The Atlanta Hawks pounded the shit out of the New York Knicks Sunday afternoon, by the terribly misleading score of 113-96, to take a 3-1 lead in their opening-round series. The Hawks, fluid and frisky and playing in front of an enthusiastic home crowd, appear to have more or less solved New York’s dominant regular-season defense, whereas the Knicks, plodding along at the same doomed shit over and over again while head coach Tom Thibodeau looks offended that the doomed shit isn’t working, appear lost. It’s a classic contrast of styles: One side is smart and flexible, and the other is stubborn and dumb. Whether stubborn and dumb can take another game off smart and flexible before smart and flexible inevitably advances to the next round looks increasingly like the only thing left to settle in this series. This deeply embarrassing moment now seems like one million years ago:
About those Hawks: They don’t have a lot of playoff experience, but what they do have is a lot of perimeter playmaking and shooting, and a dominant rim protector who cleans up a lot of mistakes and neutralizes a lot of physical mismatches with rock-solid interior defense. They’ve got vulnerabilities that will be difficult to overcome against better playoff teams, but to their enormous credit they don’t waste a lot of time fighting themselves. The Hawks under Nate McMillan do sound playoff shit: they hunt mismatches; they skip arduous scripted offense and get right into attack mode; they identify the opponent’s weak spot and stay after it; they put their guys in places where they can threaten a defense and then are willing to use them when the opportunity strikes. They are, in other words, good.
The Knicks, at least in this series, have been the total opposite. Possessions seem to have no goal beyond proving that Julius Randle, a lefty, can drive with his right hand. They seem interested in positional mismatches, but not in particularly advantageous ones: On a hearty handful of possessions per game, all offensive action will grind to a halt so that Alec Burks—Alec Burks—can work one-on-one against Danilo Gallinari or Clint Capela, while Trae Young, by a wide margin the weakest defensive player on either team, hides in the corner pretending to check Derrick Rose. Thibodeau seems to have internalized the idea that playoff basketball often resolves as a series of late-clock isolation sequences to such a degree that his offense skips right past even the possibility that passing and screening and moving might lead to easier buckets. Rather than make the Hawks work to force isolations, he has his guys thudding again and again against Atlanta’s ideal defensive alignment. It’s self-defeating as hell, but at least it’s also awful television.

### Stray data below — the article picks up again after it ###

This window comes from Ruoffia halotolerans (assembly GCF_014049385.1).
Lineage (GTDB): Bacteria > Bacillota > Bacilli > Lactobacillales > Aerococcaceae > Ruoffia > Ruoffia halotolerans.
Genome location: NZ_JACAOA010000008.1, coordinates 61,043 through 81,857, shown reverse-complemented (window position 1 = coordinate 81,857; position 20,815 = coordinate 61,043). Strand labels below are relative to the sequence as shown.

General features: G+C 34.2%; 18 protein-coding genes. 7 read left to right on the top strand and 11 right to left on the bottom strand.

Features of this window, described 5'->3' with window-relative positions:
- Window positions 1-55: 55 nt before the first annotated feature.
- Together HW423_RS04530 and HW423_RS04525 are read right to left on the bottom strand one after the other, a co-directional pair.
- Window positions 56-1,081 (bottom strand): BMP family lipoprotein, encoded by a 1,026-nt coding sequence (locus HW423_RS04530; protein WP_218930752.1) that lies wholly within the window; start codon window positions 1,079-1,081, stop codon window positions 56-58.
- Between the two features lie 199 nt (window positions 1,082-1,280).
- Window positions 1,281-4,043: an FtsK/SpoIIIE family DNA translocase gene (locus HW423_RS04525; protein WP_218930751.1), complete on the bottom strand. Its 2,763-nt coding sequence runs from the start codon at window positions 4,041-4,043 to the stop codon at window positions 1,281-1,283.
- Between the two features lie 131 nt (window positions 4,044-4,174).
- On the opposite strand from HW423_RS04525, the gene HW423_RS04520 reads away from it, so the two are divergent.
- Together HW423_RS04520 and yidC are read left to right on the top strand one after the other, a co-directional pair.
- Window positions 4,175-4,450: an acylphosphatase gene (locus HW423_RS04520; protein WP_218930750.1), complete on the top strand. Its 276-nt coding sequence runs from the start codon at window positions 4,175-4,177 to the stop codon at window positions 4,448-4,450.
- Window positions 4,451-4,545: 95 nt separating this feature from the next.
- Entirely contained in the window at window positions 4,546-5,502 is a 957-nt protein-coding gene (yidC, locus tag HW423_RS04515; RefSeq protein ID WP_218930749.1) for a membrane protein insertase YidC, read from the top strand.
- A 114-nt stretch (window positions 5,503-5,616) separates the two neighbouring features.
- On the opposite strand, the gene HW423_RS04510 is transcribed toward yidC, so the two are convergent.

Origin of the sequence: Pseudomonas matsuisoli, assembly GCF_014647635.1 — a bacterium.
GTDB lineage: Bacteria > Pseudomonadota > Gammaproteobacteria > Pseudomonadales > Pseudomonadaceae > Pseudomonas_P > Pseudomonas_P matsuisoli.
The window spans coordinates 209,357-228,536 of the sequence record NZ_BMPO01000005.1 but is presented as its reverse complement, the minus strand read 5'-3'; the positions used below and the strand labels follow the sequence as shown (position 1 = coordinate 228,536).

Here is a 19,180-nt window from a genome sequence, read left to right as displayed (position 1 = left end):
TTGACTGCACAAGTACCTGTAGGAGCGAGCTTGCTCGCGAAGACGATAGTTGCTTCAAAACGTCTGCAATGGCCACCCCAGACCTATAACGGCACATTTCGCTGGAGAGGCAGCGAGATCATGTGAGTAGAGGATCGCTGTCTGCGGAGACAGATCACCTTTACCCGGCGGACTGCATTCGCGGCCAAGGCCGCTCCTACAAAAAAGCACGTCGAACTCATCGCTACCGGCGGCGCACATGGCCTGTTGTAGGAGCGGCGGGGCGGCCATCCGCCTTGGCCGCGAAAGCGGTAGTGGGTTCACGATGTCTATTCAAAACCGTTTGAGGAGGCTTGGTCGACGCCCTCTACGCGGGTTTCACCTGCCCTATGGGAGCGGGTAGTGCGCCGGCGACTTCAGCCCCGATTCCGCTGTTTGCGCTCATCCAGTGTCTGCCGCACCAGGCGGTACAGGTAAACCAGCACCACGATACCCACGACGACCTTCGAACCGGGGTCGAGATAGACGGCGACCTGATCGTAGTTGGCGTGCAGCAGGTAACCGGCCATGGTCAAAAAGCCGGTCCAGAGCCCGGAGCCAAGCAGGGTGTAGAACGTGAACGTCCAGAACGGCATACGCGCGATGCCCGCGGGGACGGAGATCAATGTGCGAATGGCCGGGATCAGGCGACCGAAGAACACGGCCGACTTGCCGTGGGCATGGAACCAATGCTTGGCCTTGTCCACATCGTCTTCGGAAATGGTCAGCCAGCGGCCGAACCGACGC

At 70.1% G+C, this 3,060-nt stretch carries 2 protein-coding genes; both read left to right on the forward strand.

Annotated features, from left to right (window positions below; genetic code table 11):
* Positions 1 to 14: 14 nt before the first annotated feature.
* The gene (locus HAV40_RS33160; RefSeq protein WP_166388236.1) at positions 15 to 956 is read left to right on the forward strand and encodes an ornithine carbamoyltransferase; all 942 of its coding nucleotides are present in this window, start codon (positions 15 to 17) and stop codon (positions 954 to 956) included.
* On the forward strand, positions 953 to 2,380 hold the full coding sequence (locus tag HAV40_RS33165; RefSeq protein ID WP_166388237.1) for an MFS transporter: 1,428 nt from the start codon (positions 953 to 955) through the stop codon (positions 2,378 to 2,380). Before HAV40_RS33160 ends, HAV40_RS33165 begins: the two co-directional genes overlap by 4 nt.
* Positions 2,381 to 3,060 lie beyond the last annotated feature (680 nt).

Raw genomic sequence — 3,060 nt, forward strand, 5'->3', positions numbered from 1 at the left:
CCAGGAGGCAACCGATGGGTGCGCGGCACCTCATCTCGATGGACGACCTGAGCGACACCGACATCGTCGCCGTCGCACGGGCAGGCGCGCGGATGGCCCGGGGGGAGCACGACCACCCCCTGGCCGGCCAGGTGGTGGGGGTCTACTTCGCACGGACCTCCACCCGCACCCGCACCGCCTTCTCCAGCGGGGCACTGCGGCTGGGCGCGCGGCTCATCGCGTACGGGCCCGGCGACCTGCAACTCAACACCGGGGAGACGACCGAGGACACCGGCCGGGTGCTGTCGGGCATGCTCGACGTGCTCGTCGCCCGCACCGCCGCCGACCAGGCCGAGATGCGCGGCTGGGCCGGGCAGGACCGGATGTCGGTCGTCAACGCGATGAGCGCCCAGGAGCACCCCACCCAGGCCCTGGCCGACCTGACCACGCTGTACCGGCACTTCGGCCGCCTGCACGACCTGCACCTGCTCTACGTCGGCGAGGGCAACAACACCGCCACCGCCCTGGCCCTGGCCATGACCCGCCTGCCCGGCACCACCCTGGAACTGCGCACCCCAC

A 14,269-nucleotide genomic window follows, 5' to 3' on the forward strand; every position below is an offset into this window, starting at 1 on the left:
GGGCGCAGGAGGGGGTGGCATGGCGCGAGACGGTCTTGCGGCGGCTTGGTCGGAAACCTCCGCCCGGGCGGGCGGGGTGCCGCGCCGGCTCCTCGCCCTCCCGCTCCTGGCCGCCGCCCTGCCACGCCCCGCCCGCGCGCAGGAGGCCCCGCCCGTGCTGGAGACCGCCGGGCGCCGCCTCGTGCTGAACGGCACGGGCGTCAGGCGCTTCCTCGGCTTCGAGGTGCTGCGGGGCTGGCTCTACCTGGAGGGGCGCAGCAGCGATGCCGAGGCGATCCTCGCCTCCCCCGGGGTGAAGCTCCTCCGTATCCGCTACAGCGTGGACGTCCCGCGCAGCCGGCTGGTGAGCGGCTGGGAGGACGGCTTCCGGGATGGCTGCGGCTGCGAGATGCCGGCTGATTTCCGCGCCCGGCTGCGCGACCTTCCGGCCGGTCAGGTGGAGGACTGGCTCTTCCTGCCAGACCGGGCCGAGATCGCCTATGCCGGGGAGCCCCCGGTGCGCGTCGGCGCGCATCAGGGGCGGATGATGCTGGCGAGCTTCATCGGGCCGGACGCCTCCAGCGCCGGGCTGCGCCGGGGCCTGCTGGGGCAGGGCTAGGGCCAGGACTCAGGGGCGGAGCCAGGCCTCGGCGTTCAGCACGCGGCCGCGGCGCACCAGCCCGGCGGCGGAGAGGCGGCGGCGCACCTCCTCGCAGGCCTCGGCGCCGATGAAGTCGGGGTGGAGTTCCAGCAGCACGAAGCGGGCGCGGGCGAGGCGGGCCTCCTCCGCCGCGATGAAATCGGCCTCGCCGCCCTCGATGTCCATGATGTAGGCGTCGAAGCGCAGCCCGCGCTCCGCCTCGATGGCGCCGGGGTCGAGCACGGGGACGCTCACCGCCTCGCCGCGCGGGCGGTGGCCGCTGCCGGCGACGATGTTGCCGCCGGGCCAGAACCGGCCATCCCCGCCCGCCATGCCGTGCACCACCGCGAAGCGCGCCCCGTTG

A dismal, hideous late-game possession that exemplified New York’s offensive approach, or lack thereof: Two guards—possibly Rose and Reggie Bullock—feebly executed a pair of screens near the top of the key, presumably to trigger a switch and get Young isolated on Rose; the Hawks used half-hearted little traps to slow the action and give Young time to scamper back to his man; all Knicks players and coaches appeared completely flummoxed by Atlanta’s refusal to switch. After the second screen Randle jogged up to the top of the key and interrupted his own team’s offense in order to demand the ball; the four non-Randle Knicks just sort of fanned out loosely around the perimeter and watched Randle, who took two sloppy dribbles toward the baseline and then, when the Hawks failed to roll out a red carpet to the cup, pitched the ball pointlessly to Obi Toppin, standing not-at-all-open in the strong-side corner. Toppin, a hopeless defensive player who is afraid to catch and shoot and also is not allowed to do things with the ball, had nowhere to go. He took one pump fake, looked around to see if anyone on his own team was going to stop him, and then just threw the ball toward the basket, where it was rebounded by a Hawks player. This was at least the 1,000th Knicks possession in this game with this same basic shape, by my count.
To make matters worse—or at least more embarrassing—Randle picked up a Flagrant 2 foul for throwing a forearm at Gallinari in early garbage time, and was ejected. If there is a silver lining for Knicks fans, it’s that there’s a very thin chance Randle could be suspended for Game 5, which at this point would only help New York’s offense. Randle was 7-of-19 from the floor Sunday afternoon; for the series he’s shooting 24 percent and has as many turnovers as assists. Thibodeau encouraged Randle before Game 4 to not “make it complicated,” and to keep shooting the same shots he took and made all regular season, but a longstanding criticism of Thibodeau is that he too often seems to expect the same actions that carried his team through the regular season to lead to playoff success. Randle’s relentless tenacity and confidence are the kind of thing that will reliably overwhelm crappy regular-season teams. Playoff teams are better and more organized, and make plans for disrupting the shit that worked in the regular season, and just keep making those same shots is not necessarily a recipe for success.
It’s an oft-repeated maxim from the lean last couple, ah, decades of New York basketball that the playoffs are just better with the Knicks in there. Let this miserable contest, and indeed the bulk of what’s happened across this series, serve as a stark rebuttal. This Knicks team has been absolutely horrible to watch in the playoffs, and unless they turn things around pretty dramatically the playoffs will be better the very moment these bozos are karate-kicked into the offseason.